Mindmeister recently released a beta version of Mindmeister for Android, which I am testing out. The beta is available for a limited time. If you are a fan of mind mapping and have an Android phone, you should give it a whirl. This download version will only be available until September 12.
Thus far, I like the experience. The experience so far has been very similar to Thinking Space, another Android mind mapping app, which will be the basis for comparison. Thus far, the beta has worked reliably. I've had one crash while I was syncing all my mind maps. Other than that, no problems.
The Mindmeister app keeps your maps synced with your online maps. Even if you do not have an Internet connection, you can still work on your mind maps, which will be uploaded to the web automatically once your connection is restored. Your maps are organized in folders and provide the same visual experience as the full web version.
Mindmeister for Android also gives you access to practically all the features of the web version. You can create, update, move, delete, and share your maps. Within the map, you can change the style, move nodes around, change themes, make node connections, add notes to nodes, add hyperlinks, and add tasks.
The Tasks option is what really gives the app greater utility as a productivity tool. Mind mapping is good for organizing thoughts; but, in the end, you need to take action. Through the Mindmeister website, you can connect your mind map tasks to your Google Calendar. This is an excellent way to track tasks on multiple projects.
Overall, the Mindmeister for Android app provides a sufficient set of features to make mind mapping on a mobile device useful for organizing thoughts and putting those thoughts into action.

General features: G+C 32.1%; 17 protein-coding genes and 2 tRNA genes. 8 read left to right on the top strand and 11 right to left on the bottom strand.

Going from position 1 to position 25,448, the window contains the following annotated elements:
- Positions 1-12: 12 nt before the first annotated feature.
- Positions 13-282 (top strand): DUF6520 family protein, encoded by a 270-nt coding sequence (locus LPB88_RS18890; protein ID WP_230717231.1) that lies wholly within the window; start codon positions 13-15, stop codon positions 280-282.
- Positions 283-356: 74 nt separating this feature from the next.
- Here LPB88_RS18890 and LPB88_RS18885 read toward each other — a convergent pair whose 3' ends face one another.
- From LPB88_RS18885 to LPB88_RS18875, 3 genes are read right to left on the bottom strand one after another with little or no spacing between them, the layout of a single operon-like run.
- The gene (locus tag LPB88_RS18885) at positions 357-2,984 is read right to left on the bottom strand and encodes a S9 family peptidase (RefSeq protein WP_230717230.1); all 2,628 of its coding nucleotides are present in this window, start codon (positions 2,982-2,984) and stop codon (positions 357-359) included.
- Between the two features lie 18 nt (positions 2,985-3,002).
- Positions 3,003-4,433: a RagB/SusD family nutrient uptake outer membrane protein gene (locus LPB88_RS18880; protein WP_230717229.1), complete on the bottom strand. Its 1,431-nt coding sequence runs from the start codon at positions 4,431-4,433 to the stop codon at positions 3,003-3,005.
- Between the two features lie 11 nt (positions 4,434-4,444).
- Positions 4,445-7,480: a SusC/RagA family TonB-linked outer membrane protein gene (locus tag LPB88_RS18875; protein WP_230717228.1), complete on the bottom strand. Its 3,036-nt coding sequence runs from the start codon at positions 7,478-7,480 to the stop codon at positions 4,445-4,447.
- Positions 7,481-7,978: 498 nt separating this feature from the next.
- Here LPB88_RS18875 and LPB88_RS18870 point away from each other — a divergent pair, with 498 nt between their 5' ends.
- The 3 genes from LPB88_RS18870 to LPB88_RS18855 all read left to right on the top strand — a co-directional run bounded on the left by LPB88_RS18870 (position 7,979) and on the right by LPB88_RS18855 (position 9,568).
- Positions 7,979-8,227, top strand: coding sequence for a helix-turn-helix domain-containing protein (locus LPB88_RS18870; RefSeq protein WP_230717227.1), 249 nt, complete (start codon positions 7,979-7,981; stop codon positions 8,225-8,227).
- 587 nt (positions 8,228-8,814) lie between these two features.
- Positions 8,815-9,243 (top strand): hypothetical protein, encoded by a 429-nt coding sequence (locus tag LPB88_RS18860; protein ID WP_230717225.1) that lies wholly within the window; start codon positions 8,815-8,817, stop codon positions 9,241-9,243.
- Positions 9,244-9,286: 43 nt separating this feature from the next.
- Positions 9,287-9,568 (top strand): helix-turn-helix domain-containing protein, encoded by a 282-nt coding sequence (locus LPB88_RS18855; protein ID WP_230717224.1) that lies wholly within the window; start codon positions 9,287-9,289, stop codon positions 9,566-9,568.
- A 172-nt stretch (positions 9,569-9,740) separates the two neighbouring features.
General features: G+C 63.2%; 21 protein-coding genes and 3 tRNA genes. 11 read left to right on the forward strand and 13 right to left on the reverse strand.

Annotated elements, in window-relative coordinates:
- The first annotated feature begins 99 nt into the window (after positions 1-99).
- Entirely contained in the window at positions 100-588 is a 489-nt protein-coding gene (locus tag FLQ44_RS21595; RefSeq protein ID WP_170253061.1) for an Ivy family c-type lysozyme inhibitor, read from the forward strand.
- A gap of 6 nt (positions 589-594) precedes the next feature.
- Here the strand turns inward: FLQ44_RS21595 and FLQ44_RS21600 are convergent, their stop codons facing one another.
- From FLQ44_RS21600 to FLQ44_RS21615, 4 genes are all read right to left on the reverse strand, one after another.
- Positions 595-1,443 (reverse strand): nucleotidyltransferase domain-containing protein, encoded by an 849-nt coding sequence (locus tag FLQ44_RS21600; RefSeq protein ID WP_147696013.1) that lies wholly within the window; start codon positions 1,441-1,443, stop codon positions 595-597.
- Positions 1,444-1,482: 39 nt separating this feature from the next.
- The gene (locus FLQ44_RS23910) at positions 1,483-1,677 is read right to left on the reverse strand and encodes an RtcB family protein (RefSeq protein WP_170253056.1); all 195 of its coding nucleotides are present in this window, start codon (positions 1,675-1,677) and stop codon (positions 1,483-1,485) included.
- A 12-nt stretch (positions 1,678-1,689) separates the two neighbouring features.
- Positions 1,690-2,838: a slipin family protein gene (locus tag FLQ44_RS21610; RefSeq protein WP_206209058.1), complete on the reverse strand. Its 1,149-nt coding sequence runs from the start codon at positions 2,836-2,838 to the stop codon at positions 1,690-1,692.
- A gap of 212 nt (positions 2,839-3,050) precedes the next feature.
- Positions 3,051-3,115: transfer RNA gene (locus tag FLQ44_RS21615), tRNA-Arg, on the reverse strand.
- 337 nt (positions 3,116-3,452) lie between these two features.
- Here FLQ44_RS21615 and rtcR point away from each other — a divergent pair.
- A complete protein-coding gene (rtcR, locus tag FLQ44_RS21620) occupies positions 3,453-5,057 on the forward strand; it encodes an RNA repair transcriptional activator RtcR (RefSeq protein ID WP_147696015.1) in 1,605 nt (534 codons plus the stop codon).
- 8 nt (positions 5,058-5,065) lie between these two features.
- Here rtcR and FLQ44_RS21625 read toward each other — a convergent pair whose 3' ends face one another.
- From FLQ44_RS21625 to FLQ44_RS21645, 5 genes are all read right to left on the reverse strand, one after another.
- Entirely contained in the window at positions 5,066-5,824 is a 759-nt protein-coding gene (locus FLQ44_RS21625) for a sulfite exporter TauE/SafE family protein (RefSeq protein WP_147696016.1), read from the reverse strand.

Features I Would Like in Mindmeister for Android
As mentioned earlier, Thinking Space forms the basis of my comparison of Mindmeister. Thus there a some things I was hoping Mindmeister would have. Before starting with that, I will say that both apps are very similar in functionality and features. For example, Thinking Space uses the Mindmeister API to synchronize your mind maps too. Thus, many of the features offered by Mindmeister are available on Thinking Space.
Mindmeister does give you a sharing option; but, it is limited to sharing your online mind map. At most, you enter the email address of the recipient. They will receive an email with a link to your mind map. Great for the desktop, not so great for the mobile.
One of the features of Thinking Space I like is the ability to export your mind map in different ways; their app allows you to export your map as a file, an image, as text, or to the cloud. This is a very handy feature, particularly the image export. Images are the lowest common denominator in terms of sharing. You can email the image to anybody. Better yet, I can use the export option for blog post images.
What it comes down to is that I may create a mind map that I want to send to somebody and delete. I don't necessarily want to keep a copy online all the time.
Another feature that I'd hoped Mindmeister would offer is an on-screen toolbar. The app offers a very Spartan set of features. You can add, delete, re-center, and zoom with the on-screen controls. Everything else needs to be accessed via menu.